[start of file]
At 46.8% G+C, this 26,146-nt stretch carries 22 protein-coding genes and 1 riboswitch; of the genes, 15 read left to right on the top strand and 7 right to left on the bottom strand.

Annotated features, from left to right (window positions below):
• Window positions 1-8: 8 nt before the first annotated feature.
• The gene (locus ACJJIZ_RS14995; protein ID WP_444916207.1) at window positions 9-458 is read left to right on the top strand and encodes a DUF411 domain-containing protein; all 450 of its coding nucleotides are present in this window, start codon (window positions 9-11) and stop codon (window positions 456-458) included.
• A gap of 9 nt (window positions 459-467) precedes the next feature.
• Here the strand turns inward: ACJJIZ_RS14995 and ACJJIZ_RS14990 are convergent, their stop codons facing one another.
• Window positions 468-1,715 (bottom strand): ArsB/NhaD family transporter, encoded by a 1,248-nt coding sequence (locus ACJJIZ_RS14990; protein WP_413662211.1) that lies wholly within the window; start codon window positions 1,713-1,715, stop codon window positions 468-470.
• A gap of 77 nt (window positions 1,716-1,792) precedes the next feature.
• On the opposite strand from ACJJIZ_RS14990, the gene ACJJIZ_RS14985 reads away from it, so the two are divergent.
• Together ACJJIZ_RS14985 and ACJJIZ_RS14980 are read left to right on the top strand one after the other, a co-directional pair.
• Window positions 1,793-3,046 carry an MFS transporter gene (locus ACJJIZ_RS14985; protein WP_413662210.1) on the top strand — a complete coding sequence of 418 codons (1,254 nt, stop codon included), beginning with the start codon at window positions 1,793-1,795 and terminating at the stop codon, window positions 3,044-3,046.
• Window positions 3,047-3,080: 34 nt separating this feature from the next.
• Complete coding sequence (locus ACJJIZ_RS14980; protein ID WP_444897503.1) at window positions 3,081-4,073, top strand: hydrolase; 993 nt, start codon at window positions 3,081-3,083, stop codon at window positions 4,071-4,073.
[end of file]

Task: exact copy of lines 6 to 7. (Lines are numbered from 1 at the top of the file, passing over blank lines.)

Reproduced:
• Here the strand turns inward: ACJJIZ_RS14995 and ACJJIZ_RS14990 are convergent, their stop codons facing one another.
• Window positions 468-1,715 (bottom strand): ArsB/NhaD family transporter, encoded by a 1,248-nt coding sequence (locus ACJJIZ_RS14990; protein WP_413662211.1) that lies wholly within the window; start codon window positions 1,713-1,715, stop codon window positions 468-470.